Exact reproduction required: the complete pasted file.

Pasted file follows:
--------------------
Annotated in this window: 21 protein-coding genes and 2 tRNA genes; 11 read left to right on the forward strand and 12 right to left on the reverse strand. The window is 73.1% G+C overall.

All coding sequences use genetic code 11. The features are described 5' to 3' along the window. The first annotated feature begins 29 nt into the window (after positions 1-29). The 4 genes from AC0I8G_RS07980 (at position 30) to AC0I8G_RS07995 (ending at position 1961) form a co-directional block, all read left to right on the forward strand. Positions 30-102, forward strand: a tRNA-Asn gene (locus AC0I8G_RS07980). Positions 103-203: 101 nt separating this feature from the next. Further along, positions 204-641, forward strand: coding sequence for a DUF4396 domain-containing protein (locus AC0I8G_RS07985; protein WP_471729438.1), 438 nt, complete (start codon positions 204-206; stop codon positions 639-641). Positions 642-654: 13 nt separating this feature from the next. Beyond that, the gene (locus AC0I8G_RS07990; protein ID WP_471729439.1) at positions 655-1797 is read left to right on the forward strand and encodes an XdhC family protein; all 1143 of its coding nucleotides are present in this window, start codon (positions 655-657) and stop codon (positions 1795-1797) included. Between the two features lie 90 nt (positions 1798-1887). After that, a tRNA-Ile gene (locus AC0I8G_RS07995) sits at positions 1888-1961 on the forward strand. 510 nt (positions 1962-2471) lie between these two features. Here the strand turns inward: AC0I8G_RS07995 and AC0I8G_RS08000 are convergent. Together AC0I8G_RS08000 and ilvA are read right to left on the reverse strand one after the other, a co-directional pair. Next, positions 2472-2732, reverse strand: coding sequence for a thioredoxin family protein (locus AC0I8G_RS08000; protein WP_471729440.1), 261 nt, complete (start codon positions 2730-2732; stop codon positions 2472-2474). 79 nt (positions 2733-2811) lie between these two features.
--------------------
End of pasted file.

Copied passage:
Annotated in this window: 21 protein-coding genes and 2 tRNA genes; 11 read left to right on the forward strand and 12 right to left on the reverse strand. The window is 73.1% G+C overall.

All coding sequences use genetic code 11. The features are described 5' to 3' along the window. The first annotated feature begins 29 nt into the window (after positions 1-29). The 4 genes from AC0I8G_RS07980 (at position 30) to AC0I8G_RS07995 (ending at position 1961) form a co-directional block, all read left to right on the forward strand. Positions 30-102, forward strand: a tRNA-Asn gene (locus AC0I8G_RS07980). Positions 103-203: 101 nt separating this feature from the next. Further along, positions 204-641, forward strand: coding sequence for a DUF4396 domain-containing protein (locus AC0I8G_RS07985; protein WP_471729438.1), 438 nt, complete (start codon positions 204-206; stop codon positions 639-641). Positions 642-654: 13 nt separating this feature from the next. Beyond that, the gene (locus AC0I8G_RS07990; protein ID WP_471729439.1) at positions 655-1797 is read left to right on the forward strand and encodes an XdhC family protein; all 1143 of its coding nucleotides are present in this window, start codon (positions 655-657) and stop codon (positions 1795-1797) included. Between the two features lie 90 nt (positions 1798-1887). After that, a tRNA-Ile gene (locus AC0I8G_RS07995) sits at positions 1888-1961 on the forward strand. 510 nt (positions 1962-2471) lie between these two features. Here the strand turns inward: AC0I8G_RS07995 and AC0I8G_RS08000 are convergent. Together AC0I8G_RS08000 and ilvA are read right to left on the reverse strand one after the other, a co-directional pair. Next, positions 2472-2732, reverse strand: coding sequence for a thioredoxin family protein (locus AC0I8G_RS08000; protein WP_471729440.1), 261 nt, complete (start codon positions 2730-2732; stop codon positions 2472-2474). 79 nt (positions 2733-2811) lie between these two features.